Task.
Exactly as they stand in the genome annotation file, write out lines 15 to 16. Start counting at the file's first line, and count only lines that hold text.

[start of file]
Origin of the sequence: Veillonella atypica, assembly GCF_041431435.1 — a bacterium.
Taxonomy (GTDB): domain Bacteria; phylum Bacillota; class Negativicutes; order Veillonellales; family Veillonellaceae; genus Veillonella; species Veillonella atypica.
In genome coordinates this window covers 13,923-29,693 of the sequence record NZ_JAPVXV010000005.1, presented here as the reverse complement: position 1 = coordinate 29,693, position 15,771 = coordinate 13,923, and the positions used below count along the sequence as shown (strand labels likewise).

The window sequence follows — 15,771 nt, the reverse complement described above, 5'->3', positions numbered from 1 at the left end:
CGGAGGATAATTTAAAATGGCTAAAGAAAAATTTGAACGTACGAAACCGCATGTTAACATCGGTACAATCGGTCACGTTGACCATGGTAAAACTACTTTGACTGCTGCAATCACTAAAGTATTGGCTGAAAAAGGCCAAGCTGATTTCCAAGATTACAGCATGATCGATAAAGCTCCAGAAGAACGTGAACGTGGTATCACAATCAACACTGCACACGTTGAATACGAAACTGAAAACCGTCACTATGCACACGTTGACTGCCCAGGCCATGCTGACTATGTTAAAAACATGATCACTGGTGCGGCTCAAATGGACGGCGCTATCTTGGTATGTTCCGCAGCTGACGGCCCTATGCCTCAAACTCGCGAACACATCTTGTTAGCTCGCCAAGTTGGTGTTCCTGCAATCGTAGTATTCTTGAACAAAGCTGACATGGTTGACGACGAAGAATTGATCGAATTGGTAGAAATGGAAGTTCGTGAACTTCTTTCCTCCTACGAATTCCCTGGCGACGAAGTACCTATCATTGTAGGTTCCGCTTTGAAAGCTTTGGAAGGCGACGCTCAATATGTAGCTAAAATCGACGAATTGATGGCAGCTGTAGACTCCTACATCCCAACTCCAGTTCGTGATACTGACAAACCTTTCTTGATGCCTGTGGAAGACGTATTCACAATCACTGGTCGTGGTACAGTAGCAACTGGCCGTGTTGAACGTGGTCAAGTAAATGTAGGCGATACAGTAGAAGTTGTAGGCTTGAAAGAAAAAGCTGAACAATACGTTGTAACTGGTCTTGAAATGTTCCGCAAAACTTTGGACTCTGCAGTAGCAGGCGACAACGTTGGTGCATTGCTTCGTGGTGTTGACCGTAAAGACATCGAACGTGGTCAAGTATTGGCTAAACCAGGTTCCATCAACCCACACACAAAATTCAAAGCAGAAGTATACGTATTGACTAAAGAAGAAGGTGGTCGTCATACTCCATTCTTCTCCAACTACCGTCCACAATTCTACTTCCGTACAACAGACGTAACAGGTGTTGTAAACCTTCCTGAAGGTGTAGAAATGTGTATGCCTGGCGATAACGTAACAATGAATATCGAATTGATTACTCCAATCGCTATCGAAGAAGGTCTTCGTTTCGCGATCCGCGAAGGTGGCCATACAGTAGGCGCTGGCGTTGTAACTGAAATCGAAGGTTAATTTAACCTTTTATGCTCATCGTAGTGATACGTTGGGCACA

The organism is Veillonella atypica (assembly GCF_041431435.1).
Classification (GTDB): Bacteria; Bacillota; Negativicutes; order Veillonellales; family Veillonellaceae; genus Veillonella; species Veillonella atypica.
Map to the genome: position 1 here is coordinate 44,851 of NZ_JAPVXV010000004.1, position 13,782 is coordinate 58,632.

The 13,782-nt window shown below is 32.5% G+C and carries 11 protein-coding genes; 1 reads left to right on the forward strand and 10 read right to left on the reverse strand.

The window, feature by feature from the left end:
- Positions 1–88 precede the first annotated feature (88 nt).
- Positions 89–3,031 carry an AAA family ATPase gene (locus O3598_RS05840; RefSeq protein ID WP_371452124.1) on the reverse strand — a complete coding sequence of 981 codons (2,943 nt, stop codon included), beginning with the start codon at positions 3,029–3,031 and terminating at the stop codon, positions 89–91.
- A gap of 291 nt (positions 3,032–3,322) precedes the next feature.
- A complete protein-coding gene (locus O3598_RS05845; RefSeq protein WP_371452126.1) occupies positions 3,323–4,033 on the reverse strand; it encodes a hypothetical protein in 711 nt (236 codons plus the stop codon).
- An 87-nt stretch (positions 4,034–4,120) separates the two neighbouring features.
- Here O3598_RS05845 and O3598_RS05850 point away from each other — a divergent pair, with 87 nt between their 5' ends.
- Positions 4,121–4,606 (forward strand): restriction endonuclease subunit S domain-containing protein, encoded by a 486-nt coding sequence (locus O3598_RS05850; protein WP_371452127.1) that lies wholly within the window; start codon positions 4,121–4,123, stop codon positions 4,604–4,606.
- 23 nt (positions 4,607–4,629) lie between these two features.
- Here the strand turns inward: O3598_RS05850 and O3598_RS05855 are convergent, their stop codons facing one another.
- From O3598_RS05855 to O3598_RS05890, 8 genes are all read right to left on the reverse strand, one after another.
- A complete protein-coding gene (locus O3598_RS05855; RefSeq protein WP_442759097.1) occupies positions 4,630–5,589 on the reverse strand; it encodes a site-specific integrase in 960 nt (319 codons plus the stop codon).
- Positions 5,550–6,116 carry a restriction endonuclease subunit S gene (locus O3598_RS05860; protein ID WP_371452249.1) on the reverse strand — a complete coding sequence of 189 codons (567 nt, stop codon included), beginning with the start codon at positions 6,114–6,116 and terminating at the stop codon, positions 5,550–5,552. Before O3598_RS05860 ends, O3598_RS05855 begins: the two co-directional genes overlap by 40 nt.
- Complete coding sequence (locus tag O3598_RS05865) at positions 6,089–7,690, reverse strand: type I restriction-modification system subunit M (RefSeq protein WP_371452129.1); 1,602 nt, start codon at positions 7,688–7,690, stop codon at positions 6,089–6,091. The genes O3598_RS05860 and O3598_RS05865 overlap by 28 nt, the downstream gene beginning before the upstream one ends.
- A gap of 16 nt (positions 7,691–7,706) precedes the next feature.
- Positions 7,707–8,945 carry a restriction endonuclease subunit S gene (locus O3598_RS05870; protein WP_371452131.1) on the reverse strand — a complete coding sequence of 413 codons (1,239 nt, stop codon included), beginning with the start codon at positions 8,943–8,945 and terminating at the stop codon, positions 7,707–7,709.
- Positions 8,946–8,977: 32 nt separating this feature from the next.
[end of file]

- An 87-nt stretch (positions 4,034–4,120) separates the two neighbouring features.
- Here O3598_RS05845 and O3598_RS05850 point away from each other — a divergent pair, with 87 nt between their 5' ends.